After happening on a brochure that mentioned fencing classes at the Minnesota Sword Club, Mary Newstrom signed up. That was 1996. Fifteen years and one bout of breast cancer later, Newstrom still fences three times a week as her main source of exercise. She also rides her bike, does yoga and lifts weights — although she says that fencing alone could keep one in perfect shape.

DANCING AND BOUTING: I fence with beginners and elites, men and women. It's good practice to fence at all different levels. We usually do about 15-20 minutes of footwork, which is critical because it's like a dance. Then we do a little bit of blade work, and then bouting, where we implement what we've been practicing.

CHECKMATE: It's very physical -- most people don't really know how aerobic it is. It requires bursts of energy. There's also a lot of technique in fencing. I give you an illusion that you can hit me -- it's more of a mental chess game. People who fence are a great group of people: smart, interested in a lot of different things.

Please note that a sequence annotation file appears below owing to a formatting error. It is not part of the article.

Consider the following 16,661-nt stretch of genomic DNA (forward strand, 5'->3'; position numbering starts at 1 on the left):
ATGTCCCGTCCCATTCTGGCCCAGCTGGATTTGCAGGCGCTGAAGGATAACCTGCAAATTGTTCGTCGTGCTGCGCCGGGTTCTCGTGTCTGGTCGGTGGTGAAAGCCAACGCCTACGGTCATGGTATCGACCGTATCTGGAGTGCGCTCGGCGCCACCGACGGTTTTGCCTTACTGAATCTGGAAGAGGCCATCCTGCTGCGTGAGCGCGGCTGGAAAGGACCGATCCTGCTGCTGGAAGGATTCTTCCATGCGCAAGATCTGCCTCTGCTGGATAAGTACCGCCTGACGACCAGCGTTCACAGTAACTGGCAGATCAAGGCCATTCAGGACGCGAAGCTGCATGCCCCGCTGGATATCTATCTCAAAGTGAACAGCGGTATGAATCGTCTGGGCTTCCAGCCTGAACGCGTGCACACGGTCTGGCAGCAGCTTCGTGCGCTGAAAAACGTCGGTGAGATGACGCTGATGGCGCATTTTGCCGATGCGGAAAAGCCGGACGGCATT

PREVENTIVE MEDICINE: I was diagnosed with breast cancer in 2009, did treatment in 2010, and I'm cancer-free now. I've been back fencing a couple of months. I switched to walking during treatment. My attitude is that fencing and being active made my cancer so much more manageable. The recovery has been really good. And the Sword Club was so supportive through my treatment. It was that whole social support from fencing that helped me out.

ABOVE-AVERAGE: After I started, I decided to get more into competing -- locally, nationally and internationally. I was above average, but never elite. What surprised me was that you have to work really, really hard and you may still be just above average. To be elite you have to be gifted, too. I accept that. It was fun, and I got to travel with the team. Now I've decided to do it to stay in shape and not be competitive. But next year I'll be 50, in the old folks' division, so I may go back to competing.

ZORRO: There are three categories of fencing: foil, which is the traditional type of fencing; epee, which takes the most patience, and saber, which tends to be really quick, and what the Olympic champions in their teens and early 20s do. I like saber because it's quick and explosive. It's the most like Zorro, except that's exaggerated, but it's like that -- dynamic, quick, a lot of finesse.